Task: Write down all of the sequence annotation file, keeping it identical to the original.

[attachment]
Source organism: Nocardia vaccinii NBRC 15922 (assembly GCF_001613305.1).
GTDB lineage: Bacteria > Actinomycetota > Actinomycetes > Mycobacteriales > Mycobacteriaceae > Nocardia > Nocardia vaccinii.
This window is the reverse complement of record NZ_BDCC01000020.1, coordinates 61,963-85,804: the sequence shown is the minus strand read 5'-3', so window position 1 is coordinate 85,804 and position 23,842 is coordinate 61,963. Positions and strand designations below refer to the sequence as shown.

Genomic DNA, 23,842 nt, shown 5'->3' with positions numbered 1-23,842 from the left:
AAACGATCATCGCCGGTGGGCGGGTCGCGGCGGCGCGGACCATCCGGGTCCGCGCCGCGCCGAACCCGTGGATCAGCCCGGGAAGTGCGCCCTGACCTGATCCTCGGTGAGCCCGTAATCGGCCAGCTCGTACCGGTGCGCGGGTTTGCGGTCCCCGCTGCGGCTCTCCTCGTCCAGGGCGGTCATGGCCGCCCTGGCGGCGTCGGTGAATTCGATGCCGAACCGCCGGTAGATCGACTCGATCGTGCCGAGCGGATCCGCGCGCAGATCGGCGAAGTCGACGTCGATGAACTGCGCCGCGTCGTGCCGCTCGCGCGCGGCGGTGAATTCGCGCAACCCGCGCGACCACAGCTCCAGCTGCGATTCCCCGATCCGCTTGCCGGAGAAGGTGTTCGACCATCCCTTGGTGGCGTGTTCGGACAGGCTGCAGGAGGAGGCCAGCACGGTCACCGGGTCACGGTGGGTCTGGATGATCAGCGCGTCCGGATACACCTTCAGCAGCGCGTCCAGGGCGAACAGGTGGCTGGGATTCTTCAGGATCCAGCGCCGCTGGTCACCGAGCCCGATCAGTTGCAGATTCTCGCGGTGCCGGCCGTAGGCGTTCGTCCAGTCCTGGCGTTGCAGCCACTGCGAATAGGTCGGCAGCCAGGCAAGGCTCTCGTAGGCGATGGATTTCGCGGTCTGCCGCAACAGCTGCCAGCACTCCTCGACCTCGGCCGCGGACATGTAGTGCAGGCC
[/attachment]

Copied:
Source organism: Nocardia vaccinii NBRC 15922 (assembly GCF_001613305.1).
GTDB lineage: Bacteria > Actinomycetota > Actinomycetes > Mycobacteriales > Mycobacteriaceae > Nocardia > Nocardia vaccinii.
This window is the reverse complement of record NZ_BDCC01000020.1, coordinates 61,963-85,804: the sequence shown is the minus strand read 5'-3', so window position 1 is coordinate 85,804 and position 23,842 is coordinate 61,963. Positions and strand designations below refer to the sequence as shown.

Genomic DNA, 23,842 nt, shown 5'->3' with positions numbered 1-23,842 from the left:
AAACGATCATCGCCGGTGGGCGGGTCGCGGCGGCGCGGACCATCCGGGTCCGCGCCGCGCCGAACCCGTGGATCAGCCCGGGAAGTGCGCCCTGACCTGATCCTCGGTGAGCCCGTAATCGGCCAGCTCGTACCGGTGCGCGGGTTTGCGGTCCCCGCTGCGGCTCTCCTCGTCCAGGGCGGTCATGGCCGCCCTGGCGGCGTCGGTGAATTCGATGCCGAACCGCCGGTAGATCGACTCGATCGTGCCGAGCGGATCCGCGCGCAGATCGGCGAAGTCGACGTCGATGAACTGCGCCGCGTCGTGCCGCTCGCGCGCGGCGGTGAATTCGCGCAACCCGCGCGACCACAGCTCCAGCTGCGATTCCCCGATCCGCTTGCCGGAGAAGGTGTTCGACCATCCCTTGGTGGCGTGTTCGGACAGGCTGCAGGAGGAGGCCAGCACGGTCACCGGGTCACGGTGGGTCTGGATGATCAGCGCGTCCGGATACACCTTCAGCAGCGCGTCCAGGGCGAACAGGTGGCTGGGATTCTTCAGGATCCAGCGCCGCTGGTCACCGAGCCCGATCAGTTGCAGATTCTCGCGGTGCCGGCCGTAGGCGTTCGTCCAGTCCTGGCGTTGCAGCCACTGCGAATAGGTCGGCAGCCAGGCAAGGCTCTCGTAGGCGATGGATTTCGCGGTCTGCCGCAACAGCTGCCAGCACTCCTCGACCTCGGCCGCGGACATGTAGTGCAGGCC